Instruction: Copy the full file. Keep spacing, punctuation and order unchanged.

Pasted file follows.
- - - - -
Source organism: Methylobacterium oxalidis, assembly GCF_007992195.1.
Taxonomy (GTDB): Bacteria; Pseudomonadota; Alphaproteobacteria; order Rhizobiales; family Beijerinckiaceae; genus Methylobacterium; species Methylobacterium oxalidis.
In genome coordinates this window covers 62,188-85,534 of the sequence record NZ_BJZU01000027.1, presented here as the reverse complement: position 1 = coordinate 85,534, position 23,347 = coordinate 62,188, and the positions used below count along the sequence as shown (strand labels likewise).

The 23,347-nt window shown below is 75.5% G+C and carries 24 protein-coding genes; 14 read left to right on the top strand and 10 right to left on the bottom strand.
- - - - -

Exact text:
Source organism: Methylobacterium oxalidis, assembly GCF_007992195.1.
Taxonomy (GTDB): Bacteria; Pseudomonadota; Alphaproteobacteria; order Rhizobiales; family Beijerinckiaceae; genus Methylobacterium; species Methylobacterium oxalidis.
In genome coordinates this window covers 62,188-85,534 of the sequence record NZ_BJZU01000027.1, presented here as the reverse complement: position 1 = coordinate 85,534, position 23,347 = coordinate 62,188, and the positions used below count along the sequence as shown (strand labels likewise).

The 23,347-nt window shown below is 75.5% G+C and carries 24 protein-coding genes; 14 read left to right on the top strand and 10 right to left on the bottom strand.